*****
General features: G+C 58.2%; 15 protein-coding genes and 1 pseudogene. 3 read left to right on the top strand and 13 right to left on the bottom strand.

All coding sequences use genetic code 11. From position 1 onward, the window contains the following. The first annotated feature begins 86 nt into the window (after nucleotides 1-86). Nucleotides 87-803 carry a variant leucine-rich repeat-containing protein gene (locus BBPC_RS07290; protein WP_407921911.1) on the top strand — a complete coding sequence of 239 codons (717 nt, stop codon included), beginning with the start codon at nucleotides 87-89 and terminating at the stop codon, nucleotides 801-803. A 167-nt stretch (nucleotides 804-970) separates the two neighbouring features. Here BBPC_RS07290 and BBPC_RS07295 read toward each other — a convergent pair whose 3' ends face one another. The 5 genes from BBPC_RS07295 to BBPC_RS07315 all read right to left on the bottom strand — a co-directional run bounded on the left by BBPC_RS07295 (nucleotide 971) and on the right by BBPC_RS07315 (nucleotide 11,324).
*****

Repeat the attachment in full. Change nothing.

General features: G+C 58.2%; 15 protein-coding genes and 1 pseudogene. 3 read left to right on the top strand and 13 right to left on the bottom strand.

All coding sequences use genetic code 11. From position 1 onward, the window contains the following. The first annotated feature begins 86 nt into the window (after nucleotides 1-86). Nucleotides 87-803 carry a variant leucine-rich repeat-containing protein gene (locus BBPC_RS07290; protein WP_407921911.1) on the top strand — a complete coding sequence of 239 codons (717 nt, stop codon included), beginning with the start codon at nucleotides 87-89 and terminating at the stop codon, nucleotides 801-803. A 167-nt stretch (nucleotides 804-970) separates the two neighbouring features. Here BBPC_RS07290 and BBPC_RS07295 read toward each other — a convergent pair whose 3' ends face one another. The 5 genes from BBPC_RS07295 to BBPC_RS07315 all read right to left on the bottom strand — a co-directional run bounded on the left by BBPC_RS07295 (nucleotide 971) and on the right by BBPC_RS07315 (nucleotide 11,324).